27 May 2021

For more than a century, Australia rode on the sheep’s back. Our prosperity – indeed much of our national identity – was linked to our farmers’ ability to export wool.

For more than a century, Australia rode on the sheep’s back. Our prosperity – indeed much of our national identity – was linked to our farmers’ ability to export wool.

These days wool accounts for less than one per cent of our total exports, down from one-third before World War II.

In Western Australia, timber – known locally by its Noongar name ‘jarrah’ – was also one of the state’s biggest early exports. In my home town of Rockingham, the main street hosted the railway tracks that lugged jarrah from the timber mills of the state’s south-west. 

From Rockingham it was shipped around the world to be used as railway sleepers, to build bridges, and to pave the cobbled streets of London, Berlin and Paris.

All that remains of that industry in Rockingham is the name of the street, Railway Terrace, and an old jarrah log memorialising the heyday.

Why did Australia stop exporting so much wool? The garment market changed. The world invented polyester. Why did we stop exporting so much jarrah? New materials became available, demand declined, and concerns about sustainability led to the protection of old-growth forests.

Export industries change as demand from markets changes and industries adapt to new environmental and social standards. We have depended on exports to support our economy since the 1850s. As a nation, we produce more than we can ever consume.

What happened to wool, our biggest export for a century, could happen in the future to our current big three merchandise exports: iron ore, liquefied natural gas and coal.

Iron ore may be hit by reduced demand as China seeks to source supplies from Africa, lift production from its own mines, and recycle steel. The future of gas and coal exports will largely be determined by decisions taken by foreign governments, investors and consumers in a low-carbon future.

The economic realities of climate change will drive the next big shake-up in Australia’s merchandise exports.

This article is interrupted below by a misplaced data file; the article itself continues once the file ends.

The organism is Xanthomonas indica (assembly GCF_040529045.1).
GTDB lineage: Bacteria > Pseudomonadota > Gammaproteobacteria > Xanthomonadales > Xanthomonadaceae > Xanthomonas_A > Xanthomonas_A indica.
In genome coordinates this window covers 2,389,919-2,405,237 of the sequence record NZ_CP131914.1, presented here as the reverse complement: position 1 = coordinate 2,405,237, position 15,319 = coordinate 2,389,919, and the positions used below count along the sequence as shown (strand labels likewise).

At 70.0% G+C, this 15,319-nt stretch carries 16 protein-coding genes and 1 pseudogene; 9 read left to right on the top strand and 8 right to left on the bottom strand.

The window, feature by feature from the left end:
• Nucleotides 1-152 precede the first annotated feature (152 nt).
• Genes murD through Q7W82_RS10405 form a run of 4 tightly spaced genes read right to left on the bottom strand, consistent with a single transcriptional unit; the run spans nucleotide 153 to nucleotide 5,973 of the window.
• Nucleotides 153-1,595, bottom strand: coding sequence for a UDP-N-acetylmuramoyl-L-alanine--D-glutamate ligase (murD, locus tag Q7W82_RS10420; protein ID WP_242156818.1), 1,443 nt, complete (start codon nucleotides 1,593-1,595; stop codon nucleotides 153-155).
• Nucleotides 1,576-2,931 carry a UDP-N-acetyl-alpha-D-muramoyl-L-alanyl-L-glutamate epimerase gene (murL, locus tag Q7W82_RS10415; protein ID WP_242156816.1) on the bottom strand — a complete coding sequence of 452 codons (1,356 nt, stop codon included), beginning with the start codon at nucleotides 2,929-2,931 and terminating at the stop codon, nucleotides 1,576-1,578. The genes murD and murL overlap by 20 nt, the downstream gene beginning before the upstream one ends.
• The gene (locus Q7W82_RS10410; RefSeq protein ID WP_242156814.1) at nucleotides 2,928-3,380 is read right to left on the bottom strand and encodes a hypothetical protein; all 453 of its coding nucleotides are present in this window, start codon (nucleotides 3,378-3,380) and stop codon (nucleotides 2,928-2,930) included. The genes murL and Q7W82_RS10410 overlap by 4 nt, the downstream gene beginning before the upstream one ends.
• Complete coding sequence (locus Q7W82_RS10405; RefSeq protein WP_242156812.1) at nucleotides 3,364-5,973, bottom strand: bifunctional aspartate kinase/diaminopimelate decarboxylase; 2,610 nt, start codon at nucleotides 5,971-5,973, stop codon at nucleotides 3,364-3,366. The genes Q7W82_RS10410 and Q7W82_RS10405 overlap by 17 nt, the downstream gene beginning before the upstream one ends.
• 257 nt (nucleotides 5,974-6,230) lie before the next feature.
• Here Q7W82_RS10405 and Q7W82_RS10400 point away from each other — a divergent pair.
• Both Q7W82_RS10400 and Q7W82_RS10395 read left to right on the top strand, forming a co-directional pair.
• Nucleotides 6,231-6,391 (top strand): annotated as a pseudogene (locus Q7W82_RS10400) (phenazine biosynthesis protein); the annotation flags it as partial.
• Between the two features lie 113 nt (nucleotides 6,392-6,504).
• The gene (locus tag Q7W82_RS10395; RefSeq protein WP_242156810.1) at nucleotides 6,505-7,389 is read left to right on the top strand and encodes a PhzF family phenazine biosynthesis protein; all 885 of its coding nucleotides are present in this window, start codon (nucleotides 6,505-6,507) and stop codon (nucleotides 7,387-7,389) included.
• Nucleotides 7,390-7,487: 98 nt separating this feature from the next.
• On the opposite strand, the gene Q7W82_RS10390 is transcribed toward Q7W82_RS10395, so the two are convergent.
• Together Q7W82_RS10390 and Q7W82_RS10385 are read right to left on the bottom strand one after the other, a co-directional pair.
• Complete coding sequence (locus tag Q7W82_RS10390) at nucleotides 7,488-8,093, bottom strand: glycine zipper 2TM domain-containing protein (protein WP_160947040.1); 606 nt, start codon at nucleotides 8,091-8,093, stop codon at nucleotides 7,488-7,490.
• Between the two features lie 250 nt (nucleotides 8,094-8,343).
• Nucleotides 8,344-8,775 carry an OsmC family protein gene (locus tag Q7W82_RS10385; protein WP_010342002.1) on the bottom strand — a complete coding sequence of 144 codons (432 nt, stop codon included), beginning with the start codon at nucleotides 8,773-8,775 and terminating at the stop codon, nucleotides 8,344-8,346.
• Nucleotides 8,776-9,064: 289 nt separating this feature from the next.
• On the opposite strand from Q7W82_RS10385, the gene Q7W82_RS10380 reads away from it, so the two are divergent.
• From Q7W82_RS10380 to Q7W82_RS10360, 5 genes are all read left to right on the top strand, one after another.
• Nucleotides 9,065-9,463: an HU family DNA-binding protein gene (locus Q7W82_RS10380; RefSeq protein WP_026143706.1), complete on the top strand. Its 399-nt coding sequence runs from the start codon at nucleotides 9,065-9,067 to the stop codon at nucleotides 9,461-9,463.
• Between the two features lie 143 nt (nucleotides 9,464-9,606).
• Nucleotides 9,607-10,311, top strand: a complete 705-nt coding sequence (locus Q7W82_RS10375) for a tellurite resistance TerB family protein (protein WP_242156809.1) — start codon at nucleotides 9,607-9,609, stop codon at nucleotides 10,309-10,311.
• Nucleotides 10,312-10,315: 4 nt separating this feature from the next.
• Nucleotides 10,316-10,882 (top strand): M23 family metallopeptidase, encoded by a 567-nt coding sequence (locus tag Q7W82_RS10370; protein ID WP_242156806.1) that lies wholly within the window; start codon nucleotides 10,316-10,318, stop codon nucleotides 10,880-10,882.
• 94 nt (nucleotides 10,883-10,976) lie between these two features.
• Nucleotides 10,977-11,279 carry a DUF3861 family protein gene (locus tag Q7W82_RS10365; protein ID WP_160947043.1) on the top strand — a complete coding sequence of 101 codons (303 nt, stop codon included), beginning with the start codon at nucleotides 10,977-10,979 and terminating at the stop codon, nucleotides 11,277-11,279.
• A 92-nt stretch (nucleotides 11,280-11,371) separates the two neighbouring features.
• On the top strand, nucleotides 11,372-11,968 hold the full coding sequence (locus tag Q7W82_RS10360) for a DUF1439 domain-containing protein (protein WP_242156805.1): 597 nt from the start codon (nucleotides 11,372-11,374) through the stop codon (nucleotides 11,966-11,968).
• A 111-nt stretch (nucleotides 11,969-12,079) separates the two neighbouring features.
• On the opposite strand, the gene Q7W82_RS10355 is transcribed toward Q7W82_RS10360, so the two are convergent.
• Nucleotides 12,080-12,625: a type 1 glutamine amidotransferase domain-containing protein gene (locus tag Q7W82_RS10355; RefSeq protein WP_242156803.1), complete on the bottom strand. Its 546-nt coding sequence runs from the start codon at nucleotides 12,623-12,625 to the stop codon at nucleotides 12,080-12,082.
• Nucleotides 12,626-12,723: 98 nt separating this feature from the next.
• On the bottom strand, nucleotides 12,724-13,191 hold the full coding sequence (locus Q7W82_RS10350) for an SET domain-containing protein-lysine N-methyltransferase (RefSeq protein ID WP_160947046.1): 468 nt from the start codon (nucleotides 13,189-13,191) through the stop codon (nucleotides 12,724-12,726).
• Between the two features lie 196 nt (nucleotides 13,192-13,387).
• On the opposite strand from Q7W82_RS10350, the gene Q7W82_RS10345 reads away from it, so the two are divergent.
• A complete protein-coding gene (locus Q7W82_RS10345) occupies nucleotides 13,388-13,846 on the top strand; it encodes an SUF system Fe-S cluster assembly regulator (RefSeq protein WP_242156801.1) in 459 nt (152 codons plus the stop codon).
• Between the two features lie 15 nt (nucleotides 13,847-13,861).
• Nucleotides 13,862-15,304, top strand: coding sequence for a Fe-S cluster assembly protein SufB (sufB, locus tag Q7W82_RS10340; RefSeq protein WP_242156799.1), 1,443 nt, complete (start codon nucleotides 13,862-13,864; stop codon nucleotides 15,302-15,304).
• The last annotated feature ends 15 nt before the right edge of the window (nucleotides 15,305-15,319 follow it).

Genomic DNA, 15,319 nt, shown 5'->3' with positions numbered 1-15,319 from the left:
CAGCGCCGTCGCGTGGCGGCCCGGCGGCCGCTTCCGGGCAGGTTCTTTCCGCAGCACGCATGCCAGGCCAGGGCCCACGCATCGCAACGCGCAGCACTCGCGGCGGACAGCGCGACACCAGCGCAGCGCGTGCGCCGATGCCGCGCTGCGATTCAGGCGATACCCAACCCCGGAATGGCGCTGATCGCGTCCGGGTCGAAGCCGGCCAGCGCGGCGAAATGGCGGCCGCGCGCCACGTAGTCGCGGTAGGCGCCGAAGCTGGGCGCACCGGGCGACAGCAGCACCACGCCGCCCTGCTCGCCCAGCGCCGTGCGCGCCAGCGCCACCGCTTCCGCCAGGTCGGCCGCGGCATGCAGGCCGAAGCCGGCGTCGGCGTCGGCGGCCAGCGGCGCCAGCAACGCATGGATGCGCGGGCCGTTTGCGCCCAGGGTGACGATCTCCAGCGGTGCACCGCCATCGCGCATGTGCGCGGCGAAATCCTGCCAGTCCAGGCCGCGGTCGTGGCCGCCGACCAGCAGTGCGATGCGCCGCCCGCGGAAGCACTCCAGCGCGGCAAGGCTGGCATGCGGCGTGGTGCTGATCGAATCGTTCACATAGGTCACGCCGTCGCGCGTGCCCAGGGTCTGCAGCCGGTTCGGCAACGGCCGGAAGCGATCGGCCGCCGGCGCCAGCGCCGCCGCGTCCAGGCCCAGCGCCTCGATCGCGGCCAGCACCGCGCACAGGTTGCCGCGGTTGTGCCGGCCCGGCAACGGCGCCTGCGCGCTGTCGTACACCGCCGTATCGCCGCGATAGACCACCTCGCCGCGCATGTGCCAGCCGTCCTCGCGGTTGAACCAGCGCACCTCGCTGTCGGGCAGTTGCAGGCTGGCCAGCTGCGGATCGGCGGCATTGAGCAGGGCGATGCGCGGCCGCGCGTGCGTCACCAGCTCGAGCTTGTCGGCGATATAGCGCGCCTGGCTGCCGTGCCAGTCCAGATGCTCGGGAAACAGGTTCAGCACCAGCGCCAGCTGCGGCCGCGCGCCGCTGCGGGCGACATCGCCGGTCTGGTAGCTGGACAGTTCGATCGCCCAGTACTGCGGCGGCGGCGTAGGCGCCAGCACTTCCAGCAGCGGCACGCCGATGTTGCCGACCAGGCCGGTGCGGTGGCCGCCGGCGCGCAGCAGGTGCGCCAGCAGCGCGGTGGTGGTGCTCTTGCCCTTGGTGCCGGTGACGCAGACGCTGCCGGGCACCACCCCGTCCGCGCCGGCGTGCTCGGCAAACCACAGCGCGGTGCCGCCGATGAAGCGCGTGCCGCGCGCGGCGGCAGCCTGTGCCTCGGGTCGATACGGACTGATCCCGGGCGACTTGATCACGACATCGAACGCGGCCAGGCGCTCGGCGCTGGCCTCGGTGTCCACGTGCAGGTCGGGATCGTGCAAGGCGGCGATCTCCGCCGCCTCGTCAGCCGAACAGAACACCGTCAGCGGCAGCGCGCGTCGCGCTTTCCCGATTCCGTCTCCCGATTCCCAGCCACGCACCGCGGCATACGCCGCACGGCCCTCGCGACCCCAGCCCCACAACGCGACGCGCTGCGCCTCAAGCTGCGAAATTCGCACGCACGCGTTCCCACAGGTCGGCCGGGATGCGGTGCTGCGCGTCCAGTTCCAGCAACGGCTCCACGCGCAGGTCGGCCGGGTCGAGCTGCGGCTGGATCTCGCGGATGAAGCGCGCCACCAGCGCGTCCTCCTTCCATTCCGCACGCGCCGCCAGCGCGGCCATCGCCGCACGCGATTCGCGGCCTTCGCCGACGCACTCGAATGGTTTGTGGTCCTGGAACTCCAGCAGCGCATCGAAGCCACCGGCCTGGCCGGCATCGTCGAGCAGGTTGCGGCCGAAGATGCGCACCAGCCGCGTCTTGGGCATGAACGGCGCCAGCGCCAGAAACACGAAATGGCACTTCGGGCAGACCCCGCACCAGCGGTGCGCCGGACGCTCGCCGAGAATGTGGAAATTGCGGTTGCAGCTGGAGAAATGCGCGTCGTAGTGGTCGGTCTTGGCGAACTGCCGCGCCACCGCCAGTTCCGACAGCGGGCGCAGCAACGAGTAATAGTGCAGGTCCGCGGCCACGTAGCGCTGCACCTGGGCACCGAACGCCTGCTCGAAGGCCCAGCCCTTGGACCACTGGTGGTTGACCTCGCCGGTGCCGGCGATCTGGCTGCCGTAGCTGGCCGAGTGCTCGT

The rest of the world is moving inexorably to net zero emissions by 2050. More than 120 countries, including 70 per cent of our trading partners, have already committed to this. Australia is the only developed country yet to act.

The movement is backed by international investors. If Australia continues to ignore the reality of climate change, we risk being boycotted by global capital. 

Our exporters face the additional burden of carbon taxes on imports that are being considered by the EU, UK and US, with others likely to follow.

These taxes will be designed to hit nations, including Australia, that have made insufficient efforts to combat climate change.

So what does all of this mean for our coal and gas exports? It means we need to wake up and take notice. Miners are taking on the challenge and committing to achieving net zero emissions by 2050, as their customers, owners and financiers all demand it.

And how should politicians such as myself be communicating with workers whose livelihoods are linked to extractive industries? I start with being honest.

I agree with my friend and colleague Joel Fitzgibbon on many things. But I don’t believe we can ignore changes in international demand and the policies of purchasing nations. 

I believe that Australian coal miners will continue to export thermal and metallurgical coal to customers in Asia for some years. International markets will be able to buy Australia’s high-quality coal for as long as they want to.

Different countries will have different paths to net zero emissions. Some will require coal as part of their energy mix for a longer period than others. Many will continue to need our coal and iron ore for steel-making – which in turn will be used to build wind turbines that generate clean energy.

And as the world decarbonises, new export opportunities will arise and new jobs will be created. Australia has huge reserves of the minerals – lithium, copper, nickel, manganese, cobalt and rare earth elements – needed to make lithium-ion batteries, wind turbines, solar panels and electric vehicles.

We also have a once-in-a-generation opportunity to ensure that these minerals are not simply dug out of the ground and shipped overseas, but are processed in Australia.

Next month, Opposition Leader Anthony Albanese will lead the Labor shadow ministry to Port Hedland in the Pilbara, the home of the world’s largest bulk export port.

I have seen first-hand the Pilbara’s world-leading mining industry and spoken to some of the thousands of workers there.

The trip will be an opportunity for many of my east coast colleagues to see for themselves and listen to the concerns of the miners who contribute so much to our national wealth.

The message to the people of the Pilbara, the Hunter, the Goldfields, Queensland and all other mining communities is clear.

Labor unequivocally supports the resources sector – all of the resources sector – and the jobs it creates. Now and in the decades ahead.

This opinion piece was first published in The Australian Financial Review on Thursday, 27 May 2021.